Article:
My cousin works as a “yaya” [babysitter]. She wants to leave her present job. Is there anything that she needs to consider before informing her employer about her intention to leave?
First and foremost, your cousin must take into account the fact that she has an existing contract with her employer. This being the case, she is obliged to continue performing her tasks as a “yaya” until her contract expires or until the same is terminated pursuant to law.
This is in consonance with Article 1159 of the New Civil Code of the Philippines which provides that, “obligations arising from contracts have the force of law between the contracting parties and should be complied with in good faith.”
Furthermore, Section 32 of Republic Act (R.A.) No. 10361, otherwise known as the Domestic Workers Act or “Batas Kasambahay” states that, as a general rule, neither the domestic worker nor the employer is allowed to terminate the contract of employment before the expiration of the term thereof.
However, Section 33 of the said law provides that a domestic worker may terminate her employment at any time before the expiration of her contract if it is based on any of the following grounds: (a) verbal or emotional abuse of the domestic worker by the employer or any member of the household; (b) inhuman treatment including physical abuse of the domestic worker by the employer or any member of the household; (c) commission of a crime or offense against the domestic worker by the employer or any member of the household; (d) violation by the employer of the terms and conditions of the employment contract and other standards set forth under this law; (e) any disease prejudicial to the health of the domestic worker, the employer, or member/s of the household; and (f) other causes analogous to the foregoing.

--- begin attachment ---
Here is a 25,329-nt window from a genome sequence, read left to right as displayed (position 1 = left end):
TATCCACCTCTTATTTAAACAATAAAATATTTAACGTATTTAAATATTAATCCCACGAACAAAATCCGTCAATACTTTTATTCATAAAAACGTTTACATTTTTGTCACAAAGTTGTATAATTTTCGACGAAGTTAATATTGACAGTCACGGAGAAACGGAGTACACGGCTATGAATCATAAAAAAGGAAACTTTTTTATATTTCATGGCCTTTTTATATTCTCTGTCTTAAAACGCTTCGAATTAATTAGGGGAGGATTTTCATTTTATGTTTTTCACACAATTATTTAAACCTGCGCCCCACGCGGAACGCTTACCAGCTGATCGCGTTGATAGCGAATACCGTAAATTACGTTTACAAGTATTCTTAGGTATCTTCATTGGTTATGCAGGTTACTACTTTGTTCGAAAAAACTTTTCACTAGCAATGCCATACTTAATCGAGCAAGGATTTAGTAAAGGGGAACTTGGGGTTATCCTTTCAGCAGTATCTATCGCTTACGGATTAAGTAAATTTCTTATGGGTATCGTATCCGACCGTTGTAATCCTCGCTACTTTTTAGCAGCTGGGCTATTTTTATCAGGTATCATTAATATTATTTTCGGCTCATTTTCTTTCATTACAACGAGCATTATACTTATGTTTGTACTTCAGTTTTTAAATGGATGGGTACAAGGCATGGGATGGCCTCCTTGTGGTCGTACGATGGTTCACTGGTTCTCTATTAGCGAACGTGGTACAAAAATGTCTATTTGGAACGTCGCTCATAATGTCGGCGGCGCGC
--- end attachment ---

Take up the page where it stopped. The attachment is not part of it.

Accordingly, it would be prudent on the part of your cousin to review the provisions of her contract of employment first, if she and her employer have executed one, to determine whether the term thereof has already expired. If the term has expired, then she may inform her employer of her desire to leave her employment. If the contract has not yet expired, then she may not leave said employment, unless any of the abovementioned causes exists.
Nevertheless, if your cousin and her employer do not have a written contract or the duration of her service could not be determined by the nature of her work, then she may submit a notice to her employer informing the latter of her desire to end their working relationship five (5) days before the date she intends to leave (Section 32 (2), R.A. No. 10361).
We hope that we were able to answer your queries. Please be reminded that this advice is based solely on the facts you have narrated and our appreciation of the same. Our opinion may vary when other facts are changed or elaborated.